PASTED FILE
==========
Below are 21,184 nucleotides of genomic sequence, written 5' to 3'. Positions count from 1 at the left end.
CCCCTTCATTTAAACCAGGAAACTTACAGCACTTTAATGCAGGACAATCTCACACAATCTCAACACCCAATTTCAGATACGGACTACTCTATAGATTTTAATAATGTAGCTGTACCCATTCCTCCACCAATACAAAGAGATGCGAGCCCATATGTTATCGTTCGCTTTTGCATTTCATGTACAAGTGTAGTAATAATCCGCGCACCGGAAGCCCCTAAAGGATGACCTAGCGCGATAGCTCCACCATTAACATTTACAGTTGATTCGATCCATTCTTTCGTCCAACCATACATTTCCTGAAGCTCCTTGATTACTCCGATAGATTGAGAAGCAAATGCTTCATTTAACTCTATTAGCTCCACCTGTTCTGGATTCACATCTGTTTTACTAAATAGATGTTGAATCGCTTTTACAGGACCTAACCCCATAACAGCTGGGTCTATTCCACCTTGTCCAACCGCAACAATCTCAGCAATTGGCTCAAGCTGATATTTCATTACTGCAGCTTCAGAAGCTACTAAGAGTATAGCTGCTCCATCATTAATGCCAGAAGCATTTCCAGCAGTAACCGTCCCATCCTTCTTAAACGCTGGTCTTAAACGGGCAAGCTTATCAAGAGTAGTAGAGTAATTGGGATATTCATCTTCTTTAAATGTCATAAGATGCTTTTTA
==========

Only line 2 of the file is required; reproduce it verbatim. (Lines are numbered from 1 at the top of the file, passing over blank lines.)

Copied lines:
CCCCTTCATTTAAACCAGGAAACTTACAGCACTTTAATGCAGGACAATCTCACACAATCTCAACACCCAATTTCAGATACGGACTACTCTATAGATTTTAATAATGTAGCTGTACCCATTCCTCCACCAATACAAAGAGATGCGAGCCCATATGTTATCGTTCGCTTTTGCATTTCATGTACAAGTGTAGTAATAATCCGCGCACCGGAAGCCCCTAAAGGATGACCTAGCGCGATAGCTCCACCATTAACATTTACAGTTGATTCGATCCATTCTTTCGTCCAACCATACATTTCCTGAAGCTCCTTGATTACTCCGATAGATTGAGAAGCAAATGCTTCATTTAACTCTATTAGCTCCACCTGTTCTGGATTCACATCTGTTTTACTAAATAGATGTTGAATCGCTTTTACAGGACCTAACCCCATAACAGCTGGGTCTATTCCACCTTGTCCAACCGCAACAATCTCAGCAATTGGCTCAAGCTGATATTTCATTACTGCAGCTTCAGAAGCTACTAAGAGTATAGCTGCTCCATCATTAATGCCAGAAGCATTTCCAGCAGTAACCGTCCCATCCTTCTTAAACGCTGGTCTTAAACGGGCAAGCTTATCAAGAGTAGTAGAGTAATTGGGATATTCATCTTCTTTAAATGTCATAAGATGCTTTTTA